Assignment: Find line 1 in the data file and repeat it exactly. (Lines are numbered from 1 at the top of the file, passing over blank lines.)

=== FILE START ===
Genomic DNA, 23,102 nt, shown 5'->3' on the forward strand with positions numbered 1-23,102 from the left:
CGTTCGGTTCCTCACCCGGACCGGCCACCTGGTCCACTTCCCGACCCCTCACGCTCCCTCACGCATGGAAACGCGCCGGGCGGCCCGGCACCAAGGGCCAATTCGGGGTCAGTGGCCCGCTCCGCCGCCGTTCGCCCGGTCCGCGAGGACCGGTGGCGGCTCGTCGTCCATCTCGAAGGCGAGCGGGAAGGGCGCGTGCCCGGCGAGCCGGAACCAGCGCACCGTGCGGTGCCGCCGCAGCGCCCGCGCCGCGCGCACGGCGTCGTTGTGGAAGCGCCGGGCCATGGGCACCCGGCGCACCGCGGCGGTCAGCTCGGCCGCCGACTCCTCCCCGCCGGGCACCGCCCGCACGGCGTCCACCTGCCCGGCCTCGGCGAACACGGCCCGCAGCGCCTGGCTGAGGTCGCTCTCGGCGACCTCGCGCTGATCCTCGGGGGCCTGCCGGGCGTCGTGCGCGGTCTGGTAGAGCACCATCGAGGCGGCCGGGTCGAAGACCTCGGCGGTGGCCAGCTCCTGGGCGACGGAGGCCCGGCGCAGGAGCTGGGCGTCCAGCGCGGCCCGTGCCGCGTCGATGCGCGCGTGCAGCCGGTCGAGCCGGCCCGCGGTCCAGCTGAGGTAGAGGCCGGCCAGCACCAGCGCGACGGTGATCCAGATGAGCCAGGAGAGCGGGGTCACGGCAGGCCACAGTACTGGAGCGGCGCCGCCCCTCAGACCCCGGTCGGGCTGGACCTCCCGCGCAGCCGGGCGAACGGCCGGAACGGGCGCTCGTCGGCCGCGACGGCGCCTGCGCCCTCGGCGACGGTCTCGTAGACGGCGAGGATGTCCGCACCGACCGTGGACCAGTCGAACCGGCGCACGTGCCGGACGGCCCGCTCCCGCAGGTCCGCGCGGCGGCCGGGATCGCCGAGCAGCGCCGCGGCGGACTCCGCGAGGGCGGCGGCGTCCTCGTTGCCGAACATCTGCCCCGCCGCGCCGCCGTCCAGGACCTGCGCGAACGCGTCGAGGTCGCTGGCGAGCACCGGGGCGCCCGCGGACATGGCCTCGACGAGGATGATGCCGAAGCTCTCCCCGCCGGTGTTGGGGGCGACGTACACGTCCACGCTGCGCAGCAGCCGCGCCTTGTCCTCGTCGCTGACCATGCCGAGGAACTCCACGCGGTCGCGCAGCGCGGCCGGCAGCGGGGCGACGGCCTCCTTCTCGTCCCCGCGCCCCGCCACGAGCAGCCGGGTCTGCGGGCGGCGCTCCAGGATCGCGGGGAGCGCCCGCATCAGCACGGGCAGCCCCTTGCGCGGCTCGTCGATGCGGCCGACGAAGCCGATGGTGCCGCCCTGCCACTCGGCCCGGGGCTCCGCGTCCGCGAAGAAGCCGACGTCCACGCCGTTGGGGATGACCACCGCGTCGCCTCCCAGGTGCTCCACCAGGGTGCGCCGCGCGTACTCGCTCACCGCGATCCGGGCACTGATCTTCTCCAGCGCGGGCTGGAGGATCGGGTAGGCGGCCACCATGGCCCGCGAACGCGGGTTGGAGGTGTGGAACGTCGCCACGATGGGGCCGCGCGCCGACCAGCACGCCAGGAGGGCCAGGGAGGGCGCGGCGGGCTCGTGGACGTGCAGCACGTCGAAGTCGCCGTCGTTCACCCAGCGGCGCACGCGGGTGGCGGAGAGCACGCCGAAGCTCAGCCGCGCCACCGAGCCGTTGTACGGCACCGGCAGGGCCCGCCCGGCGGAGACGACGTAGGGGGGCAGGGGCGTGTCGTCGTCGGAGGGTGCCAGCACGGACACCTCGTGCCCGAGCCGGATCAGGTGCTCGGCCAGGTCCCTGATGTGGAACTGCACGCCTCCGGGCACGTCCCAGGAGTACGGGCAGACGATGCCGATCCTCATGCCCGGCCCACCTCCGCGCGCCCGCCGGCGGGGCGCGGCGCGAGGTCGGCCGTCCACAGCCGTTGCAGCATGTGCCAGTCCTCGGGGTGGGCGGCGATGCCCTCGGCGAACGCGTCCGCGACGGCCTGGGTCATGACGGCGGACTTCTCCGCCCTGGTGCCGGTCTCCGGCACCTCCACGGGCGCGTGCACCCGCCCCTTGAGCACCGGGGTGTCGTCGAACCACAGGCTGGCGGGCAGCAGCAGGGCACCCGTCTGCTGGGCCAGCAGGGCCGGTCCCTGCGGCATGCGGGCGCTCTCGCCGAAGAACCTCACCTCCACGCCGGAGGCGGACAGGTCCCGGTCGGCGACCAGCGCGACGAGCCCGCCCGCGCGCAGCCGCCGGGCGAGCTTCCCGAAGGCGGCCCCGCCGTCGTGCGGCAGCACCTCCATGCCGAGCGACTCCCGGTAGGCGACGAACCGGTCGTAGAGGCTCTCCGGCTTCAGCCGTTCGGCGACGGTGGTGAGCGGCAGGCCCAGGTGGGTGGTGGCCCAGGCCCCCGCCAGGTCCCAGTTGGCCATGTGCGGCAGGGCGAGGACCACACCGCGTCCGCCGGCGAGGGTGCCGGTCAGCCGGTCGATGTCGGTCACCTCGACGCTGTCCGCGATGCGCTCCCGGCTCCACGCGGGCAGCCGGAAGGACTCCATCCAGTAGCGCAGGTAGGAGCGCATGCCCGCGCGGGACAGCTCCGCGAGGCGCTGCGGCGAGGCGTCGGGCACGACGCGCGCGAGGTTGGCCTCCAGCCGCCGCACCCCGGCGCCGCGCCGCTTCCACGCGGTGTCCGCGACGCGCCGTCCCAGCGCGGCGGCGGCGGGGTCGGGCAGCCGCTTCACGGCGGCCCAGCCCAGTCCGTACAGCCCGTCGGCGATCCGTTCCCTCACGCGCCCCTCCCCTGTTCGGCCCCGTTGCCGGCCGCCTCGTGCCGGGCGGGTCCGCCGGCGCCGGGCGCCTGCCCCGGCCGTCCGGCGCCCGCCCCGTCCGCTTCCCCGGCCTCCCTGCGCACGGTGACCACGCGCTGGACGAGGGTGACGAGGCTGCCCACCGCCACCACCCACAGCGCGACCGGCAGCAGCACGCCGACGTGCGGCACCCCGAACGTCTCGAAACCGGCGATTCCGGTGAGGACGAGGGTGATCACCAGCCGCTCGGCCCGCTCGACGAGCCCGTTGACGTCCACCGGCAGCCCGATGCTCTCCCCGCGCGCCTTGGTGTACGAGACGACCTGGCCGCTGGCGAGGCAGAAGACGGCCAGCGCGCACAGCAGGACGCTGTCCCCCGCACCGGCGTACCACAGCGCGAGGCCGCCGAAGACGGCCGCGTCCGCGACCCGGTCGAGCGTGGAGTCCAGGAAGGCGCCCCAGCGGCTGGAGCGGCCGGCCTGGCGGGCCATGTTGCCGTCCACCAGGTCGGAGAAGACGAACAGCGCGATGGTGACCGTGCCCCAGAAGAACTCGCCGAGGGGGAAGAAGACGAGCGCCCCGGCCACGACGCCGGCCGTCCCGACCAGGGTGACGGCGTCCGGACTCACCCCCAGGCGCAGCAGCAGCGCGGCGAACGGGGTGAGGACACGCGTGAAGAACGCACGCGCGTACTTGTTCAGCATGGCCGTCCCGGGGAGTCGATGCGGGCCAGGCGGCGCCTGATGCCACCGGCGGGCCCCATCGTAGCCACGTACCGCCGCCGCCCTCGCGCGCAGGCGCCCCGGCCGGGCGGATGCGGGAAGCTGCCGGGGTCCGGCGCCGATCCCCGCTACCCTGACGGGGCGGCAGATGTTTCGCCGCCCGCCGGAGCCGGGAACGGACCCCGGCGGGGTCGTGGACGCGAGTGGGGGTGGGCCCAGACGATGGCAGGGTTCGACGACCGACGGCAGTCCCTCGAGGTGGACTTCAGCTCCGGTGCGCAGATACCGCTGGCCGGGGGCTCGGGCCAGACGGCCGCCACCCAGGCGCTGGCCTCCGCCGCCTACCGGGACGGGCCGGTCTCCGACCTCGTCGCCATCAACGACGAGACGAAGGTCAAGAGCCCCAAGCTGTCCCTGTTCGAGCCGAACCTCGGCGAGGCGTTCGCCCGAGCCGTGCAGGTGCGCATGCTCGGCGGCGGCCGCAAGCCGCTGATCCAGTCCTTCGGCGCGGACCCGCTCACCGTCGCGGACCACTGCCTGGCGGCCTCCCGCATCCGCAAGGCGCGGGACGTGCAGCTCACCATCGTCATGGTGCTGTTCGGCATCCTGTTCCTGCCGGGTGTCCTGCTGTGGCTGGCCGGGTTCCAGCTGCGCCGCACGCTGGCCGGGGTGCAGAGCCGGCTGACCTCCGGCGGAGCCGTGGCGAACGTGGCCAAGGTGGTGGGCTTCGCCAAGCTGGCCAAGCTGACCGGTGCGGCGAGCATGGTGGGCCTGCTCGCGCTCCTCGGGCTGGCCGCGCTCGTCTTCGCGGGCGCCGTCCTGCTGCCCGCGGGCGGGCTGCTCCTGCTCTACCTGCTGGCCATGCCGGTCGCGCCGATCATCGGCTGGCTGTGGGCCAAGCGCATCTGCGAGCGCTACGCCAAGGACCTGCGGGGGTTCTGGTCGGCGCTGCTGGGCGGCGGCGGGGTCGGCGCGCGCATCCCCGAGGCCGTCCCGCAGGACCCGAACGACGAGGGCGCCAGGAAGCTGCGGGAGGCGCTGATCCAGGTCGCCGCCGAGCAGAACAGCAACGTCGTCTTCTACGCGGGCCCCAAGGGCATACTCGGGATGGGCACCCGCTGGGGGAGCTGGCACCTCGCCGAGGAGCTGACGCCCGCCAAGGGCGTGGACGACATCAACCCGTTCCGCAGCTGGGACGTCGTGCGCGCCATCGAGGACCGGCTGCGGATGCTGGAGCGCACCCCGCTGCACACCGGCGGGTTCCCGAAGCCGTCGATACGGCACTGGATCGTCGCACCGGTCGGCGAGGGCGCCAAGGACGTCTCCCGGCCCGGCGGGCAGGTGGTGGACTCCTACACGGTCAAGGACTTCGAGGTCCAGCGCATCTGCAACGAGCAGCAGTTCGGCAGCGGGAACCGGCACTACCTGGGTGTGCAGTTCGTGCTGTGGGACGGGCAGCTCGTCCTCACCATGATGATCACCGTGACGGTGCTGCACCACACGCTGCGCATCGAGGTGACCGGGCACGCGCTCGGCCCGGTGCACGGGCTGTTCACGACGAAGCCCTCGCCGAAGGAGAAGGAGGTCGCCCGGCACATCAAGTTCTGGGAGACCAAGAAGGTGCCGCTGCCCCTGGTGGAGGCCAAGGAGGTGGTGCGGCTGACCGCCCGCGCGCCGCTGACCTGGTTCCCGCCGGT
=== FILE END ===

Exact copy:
Genomic DNA, 23,102 nt, shown 5'->3' on the forward strand with positions numbered 1-23,102 from the left: